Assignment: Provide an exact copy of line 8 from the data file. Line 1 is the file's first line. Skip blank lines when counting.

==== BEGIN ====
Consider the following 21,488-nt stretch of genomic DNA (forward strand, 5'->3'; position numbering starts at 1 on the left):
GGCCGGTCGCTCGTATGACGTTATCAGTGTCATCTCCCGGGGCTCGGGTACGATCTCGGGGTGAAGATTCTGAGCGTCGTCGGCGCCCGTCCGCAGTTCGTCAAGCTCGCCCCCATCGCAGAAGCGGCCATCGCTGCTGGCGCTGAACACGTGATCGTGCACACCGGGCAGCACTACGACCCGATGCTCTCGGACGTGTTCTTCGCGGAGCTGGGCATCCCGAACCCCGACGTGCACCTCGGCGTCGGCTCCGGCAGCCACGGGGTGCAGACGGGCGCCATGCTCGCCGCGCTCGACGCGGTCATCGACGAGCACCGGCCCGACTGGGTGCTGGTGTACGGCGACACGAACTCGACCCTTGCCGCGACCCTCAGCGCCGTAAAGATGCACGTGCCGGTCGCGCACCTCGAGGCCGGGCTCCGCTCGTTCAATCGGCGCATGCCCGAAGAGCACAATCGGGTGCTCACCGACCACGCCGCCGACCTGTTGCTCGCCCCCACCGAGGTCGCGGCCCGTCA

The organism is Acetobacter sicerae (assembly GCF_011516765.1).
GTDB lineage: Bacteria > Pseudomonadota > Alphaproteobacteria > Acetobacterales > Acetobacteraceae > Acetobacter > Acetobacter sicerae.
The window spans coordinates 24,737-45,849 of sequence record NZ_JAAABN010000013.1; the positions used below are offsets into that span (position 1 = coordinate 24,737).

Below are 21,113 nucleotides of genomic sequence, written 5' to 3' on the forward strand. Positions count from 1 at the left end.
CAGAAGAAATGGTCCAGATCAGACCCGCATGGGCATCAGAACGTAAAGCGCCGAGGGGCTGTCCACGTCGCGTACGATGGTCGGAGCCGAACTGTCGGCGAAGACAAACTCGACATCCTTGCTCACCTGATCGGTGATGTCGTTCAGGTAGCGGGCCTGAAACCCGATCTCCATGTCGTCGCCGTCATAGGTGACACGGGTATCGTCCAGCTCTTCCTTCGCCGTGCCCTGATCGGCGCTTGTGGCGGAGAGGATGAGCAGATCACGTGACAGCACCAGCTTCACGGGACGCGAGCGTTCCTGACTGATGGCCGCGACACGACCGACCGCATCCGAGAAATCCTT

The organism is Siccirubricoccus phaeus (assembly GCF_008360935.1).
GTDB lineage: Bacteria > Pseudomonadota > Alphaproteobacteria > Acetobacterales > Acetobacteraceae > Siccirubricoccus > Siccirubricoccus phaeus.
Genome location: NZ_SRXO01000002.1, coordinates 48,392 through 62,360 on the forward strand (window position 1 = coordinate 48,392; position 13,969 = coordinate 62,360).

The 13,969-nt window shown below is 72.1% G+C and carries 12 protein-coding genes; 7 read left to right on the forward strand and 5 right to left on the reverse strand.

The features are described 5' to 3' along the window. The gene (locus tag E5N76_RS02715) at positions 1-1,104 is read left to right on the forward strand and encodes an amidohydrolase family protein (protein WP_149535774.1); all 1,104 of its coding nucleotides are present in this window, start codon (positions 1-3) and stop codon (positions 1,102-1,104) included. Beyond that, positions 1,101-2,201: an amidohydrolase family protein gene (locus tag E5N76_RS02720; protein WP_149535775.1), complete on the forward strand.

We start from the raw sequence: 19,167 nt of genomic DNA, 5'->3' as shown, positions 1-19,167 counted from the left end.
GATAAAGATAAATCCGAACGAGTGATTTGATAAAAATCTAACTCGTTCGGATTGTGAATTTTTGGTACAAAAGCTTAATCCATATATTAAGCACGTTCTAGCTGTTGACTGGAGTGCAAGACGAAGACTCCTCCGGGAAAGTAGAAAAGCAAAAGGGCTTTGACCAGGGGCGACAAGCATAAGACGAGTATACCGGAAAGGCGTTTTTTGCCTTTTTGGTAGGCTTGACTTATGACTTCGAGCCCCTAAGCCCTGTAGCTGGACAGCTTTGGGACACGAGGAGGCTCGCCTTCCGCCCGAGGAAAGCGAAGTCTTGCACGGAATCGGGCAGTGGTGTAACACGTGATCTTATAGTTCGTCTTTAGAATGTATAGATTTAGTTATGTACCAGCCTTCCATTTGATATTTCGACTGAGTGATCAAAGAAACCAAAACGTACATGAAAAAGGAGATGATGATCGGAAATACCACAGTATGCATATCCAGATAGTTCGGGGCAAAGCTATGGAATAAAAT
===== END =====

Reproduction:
The organism is Siccirubricoccus phaeus (assembly GCF_008360935.1).